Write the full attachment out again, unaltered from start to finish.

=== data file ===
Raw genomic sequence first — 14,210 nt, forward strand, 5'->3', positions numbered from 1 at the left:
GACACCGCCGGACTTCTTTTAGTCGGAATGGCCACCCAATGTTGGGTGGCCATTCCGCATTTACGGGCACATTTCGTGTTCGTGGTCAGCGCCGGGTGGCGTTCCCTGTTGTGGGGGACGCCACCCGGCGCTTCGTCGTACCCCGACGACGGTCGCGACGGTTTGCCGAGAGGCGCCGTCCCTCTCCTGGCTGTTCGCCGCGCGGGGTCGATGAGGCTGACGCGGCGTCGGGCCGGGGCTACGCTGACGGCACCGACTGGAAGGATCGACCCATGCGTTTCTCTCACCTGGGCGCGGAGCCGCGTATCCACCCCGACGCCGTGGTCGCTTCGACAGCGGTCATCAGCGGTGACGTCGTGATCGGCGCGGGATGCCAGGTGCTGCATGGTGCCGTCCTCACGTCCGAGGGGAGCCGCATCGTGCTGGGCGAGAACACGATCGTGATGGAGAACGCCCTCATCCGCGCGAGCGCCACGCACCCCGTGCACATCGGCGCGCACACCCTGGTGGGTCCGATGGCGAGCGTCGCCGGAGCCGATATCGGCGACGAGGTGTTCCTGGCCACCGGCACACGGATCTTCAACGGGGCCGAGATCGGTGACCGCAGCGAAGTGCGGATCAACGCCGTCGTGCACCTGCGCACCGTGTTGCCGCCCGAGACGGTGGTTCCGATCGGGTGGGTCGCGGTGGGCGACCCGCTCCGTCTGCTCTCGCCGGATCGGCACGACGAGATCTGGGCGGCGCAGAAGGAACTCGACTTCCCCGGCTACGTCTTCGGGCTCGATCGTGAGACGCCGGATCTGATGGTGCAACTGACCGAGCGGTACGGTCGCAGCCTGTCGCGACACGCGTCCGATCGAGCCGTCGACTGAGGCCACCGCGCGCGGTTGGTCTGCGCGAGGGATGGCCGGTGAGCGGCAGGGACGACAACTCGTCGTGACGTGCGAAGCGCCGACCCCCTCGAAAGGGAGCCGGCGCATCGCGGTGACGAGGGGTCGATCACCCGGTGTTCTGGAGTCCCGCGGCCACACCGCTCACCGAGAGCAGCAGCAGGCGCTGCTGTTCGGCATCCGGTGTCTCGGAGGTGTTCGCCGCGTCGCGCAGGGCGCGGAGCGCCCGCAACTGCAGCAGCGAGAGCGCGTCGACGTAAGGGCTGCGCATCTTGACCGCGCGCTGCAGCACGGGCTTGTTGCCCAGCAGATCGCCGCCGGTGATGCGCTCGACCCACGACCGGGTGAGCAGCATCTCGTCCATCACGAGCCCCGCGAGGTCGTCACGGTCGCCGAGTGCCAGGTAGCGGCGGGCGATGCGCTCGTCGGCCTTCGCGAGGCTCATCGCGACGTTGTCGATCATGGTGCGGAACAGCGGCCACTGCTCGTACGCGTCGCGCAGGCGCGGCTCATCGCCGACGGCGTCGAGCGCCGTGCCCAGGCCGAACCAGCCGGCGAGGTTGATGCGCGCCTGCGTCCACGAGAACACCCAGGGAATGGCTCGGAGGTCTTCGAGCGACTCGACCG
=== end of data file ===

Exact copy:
Raw genomic sequence first — 14,210 nt, forward strand, 5'->3', positions numbered from 1 at the left:
GACACCGCCGGACTTCTTTTAGTCGGAATGGCCACCCAATGTTGGGTGGCCATTCCGCATTTACGGGCACATTTCGTGTTCGTGGTCAGCGCCGGGTGGCGTTCCCTGTTGTGGGGGACGCCACCCGGCGCTTCGTCGTACCCCGACGACGGTCGCGACGGTTTGCCGAGAGGCGCCGTCCCTCTCCTGGCTGTTCGCCGCGCGGGGTCGATGAGGCTGACGCGGCGTCGGGCCGGGGCTACGCTGACGGCACCGACTGGAAGGATCGACCCATGCGTTTCTCTCACCTGGGCGCGGAGCCGCGTATCCACCCCGACGCCGTGGTCGCTTCGACAGCGGTCATCAGCGGTGACGTCGTGATCGGCGCGGGATGCCAGGTGCTGCATGGTGCCGTCCTCACGTCCGAGGGGAGCCGCATCGTGCTGGGCGAGAACACGATCGTGATGGAGAACGCCCTCATCCGCGCGAGCGCCACGCACCCCGTGCACATCGGCGCGCACACCCTGGTGGGTCCGATGGCGAGCGTCGCCGGAGCCGATATCGGCGACGAGGTGTTCCTGGCCACCGGCACACGGATCTTCAACGGGGCCGAGATCGGTGACCGCAGCGAAGTGCGGATCAACGCCGTCGTGCACCTGCGCACCGTGTTGCCGCCCGAGACGGTGGTTCCGATCGGGTGGGTCGCGGTGGGCGACCCGCTCCGTCTGCTCTCGCCGGATCGGCACGACGAGATCTGGGCGGCGCAGAAGGAACTCGACTTCCCCGGCTACGTCTTCGGGCTCGATCGTGAGACGCCGGATCTGATGGTGCAACTGACCGAGCGGTACGGTCGCAGCCTGTCGCGACACGCGTCCGATCGAGCCGTCGACTGAGGCCACCGCGCGCGGTTGGTCTGCGCGAGGGATGGCCGGTGAGCGGCAGGGACGACAACTCGTCGTGACGTGCGAAGCGCCGACCCCCTCGAAAGGGAGCCGGCGCATCGCGGTGACGAGGGGTCGATCACCCGGTGTTCTGGAGTCCCGCGGCCACACCGCTCACCGAGAGCAGCAGCAGGCGCTGCTGTTCGGCATCCGGTGTCTCGGAGGTGTTCGCCGCGTCGCGCAGGGCGCGGAGCGCCCGCAACTGCAGCAGCGAGAGCGCGTCGACGTAAGGGCTGCGCATCTTGACCGCGCGCTGCAGCACGGGCTTGTTGCCCAGCAGATCGCCGCCGGTGATGCGCTCGACCCACGACCGGGTGAGCAGCATCTCGTCCATCACGAGCCCCGCGAGGTCGTCACGGTCGCCGAGTGCCAGGTAGCGGCGGGCGATGCGCTCGTCGGCCTTCGCGAGGCTCATCGCGACGTTGTCGATCATGGTGCGGAACAGCGGCCACTGCTCGTACGCGTCGCGCAGGCGCGGCTCATCGCCGACGGCGTCGAGCGCCGTGCCCAGGCCGAACCAGCCGGCGAGGTTGATGCGCGCCTGCGTCCACGAGAACACCCAGGGAATGGCTCGGAGGTCTTCGAGCGACTCGACCG